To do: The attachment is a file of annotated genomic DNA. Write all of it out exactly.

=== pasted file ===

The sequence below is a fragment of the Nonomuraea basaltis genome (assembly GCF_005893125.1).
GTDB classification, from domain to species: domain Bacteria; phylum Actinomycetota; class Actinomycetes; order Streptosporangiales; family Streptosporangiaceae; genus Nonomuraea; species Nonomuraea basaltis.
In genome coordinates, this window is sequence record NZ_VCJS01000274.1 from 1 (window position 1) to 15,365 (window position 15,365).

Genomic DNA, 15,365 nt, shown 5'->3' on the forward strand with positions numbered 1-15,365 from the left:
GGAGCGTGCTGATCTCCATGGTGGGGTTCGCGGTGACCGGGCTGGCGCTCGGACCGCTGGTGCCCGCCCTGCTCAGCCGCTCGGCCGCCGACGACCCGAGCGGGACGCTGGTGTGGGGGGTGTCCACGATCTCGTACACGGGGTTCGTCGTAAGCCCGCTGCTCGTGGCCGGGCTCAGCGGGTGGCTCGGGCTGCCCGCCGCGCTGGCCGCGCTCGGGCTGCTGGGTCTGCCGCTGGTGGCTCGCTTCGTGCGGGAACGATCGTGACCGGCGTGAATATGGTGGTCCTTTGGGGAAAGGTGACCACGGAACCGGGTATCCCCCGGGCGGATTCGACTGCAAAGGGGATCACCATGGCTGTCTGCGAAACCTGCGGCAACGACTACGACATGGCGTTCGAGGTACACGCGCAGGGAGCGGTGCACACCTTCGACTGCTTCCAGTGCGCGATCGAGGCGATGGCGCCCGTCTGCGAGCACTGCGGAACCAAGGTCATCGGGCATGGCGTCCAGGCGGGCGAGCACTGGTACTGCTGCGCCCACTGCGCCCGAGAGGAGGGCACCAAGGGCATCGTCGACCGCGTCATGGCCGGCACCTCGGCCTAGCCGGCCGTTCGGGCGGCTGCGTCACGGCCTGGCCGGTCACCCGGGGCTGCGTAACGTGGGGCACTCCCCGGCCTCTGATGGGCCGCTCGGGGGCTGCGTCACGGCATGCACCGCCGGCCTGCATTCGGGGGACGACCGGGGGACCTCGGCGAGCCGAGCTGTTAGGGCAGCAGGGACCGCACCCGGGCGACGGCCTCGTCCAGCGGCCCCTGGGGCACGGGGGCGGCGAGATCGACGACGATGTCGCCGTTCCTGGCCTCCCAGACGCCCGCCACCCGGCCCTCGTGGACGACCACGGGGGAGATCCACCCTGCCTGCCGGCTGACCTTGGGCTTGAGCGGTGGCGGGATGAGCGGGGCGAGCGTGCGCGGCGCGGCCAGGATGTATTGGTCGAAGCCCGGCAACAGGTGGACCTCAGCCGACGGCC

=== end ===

The sequence below is a fragment of the Nonomuraea basaltis genome (assembly GCF_005893125.1).
GTDB classification, from domain to species: domain Bacteria; phylum Actinomycetota; class Actinomycetes; order Streptosporangiales; family Streptosporangiaceae; genus Nonomuraea; species Nonomuraea basaltis.
In genome coordinates, this window is sequence record NZ_VCJS01000274.1 from 1 (window position 1) to 15,365 (window position 15,365).

Genomic DNA, 15,365 nt, shown 5'->3' on the forward strand with positions numbered 1-15,365 from the left:
GGAGCGTGCTGATCTCCATGGTGGGGTTCGCGGTGACCGGGCTGGCGCTCGGACCGCTGGTGCCCGCCCTGCTCAGCCGCTCGGCCGCCGACGACCCGAGCGGGACGCTGGTGTGGGGGGTGTCCACGATCTCGTACACGGGGTTCGTCGTAAGCCCGCTGCTCGTGGCCGGGCTCAGCGGGTGGCTCGGGCTGCCCGCCGCGCTGGCCGCGCTCGGGCTGCTGGGTCTGCCGCTGGTGGCTCGCTTCGTGCGGGAACGATCGTGACCGGCGTGAATATGGTGGTCCTTTGGGGAAAGGTGACCACGGAACCGGGTATCCCCCGGGCGGATTCGACTGCAAAGGGGATCACCATGGCTGTCTGCGAAACCTGCGGCAACGACTACGACATGGCGTTCGAGGTACACGCGCAGGGAGCGGTGCACACCTTCGACTGCTTCCAGTGCGCGATCGAGGCGATGGCGCCCGTCTGCGAGCACTGCGGAACCAAGGTCATCGGGCATGGCGTCCAGGCGGGCGAGCACTGGTACTGCTGCGCCCACTGCGCCCGAGAGGAGGGCACCAAGGGCATCGTCGACCGCGTCATGGCCGGCACCTCGGCCTAGCCGGCCGTTCGGGCGGCTGCGTCACGGCCTGGCCGGTCACCCGGGGCTGCGTAACGTGGGGCACTCCCCGGCCTCTGATGGGCCGCTCGGGGGCTGCGTCACGGCATGCACCGCCGGCCTGCATTCGGGGGACGACCGGGGGACCTCGGCGAGCCGAGCTGTTAGGGCAGCAGGGACCGCACCCGGGCGACGGCCTCGTCCAGCGGCCCCTGGGGCACGGGGGCGGCGAGATCGACGACGATGTCGCCGTTCCTGGCCTCCCAGACGCCCGCCACCCGGCCCTCGTGGACGACCACGGGGGAGATCCACCCTGCCTGCCGGCTGACCTTGGGCTTGAGCGGTGGCGGGATGAGCGGGGCGAGCGTGCGCGGCGCGGCCAGGATGTATTGGTCGAAGCCCGGCAACAGGTGGACCTCAGCCGACGGCC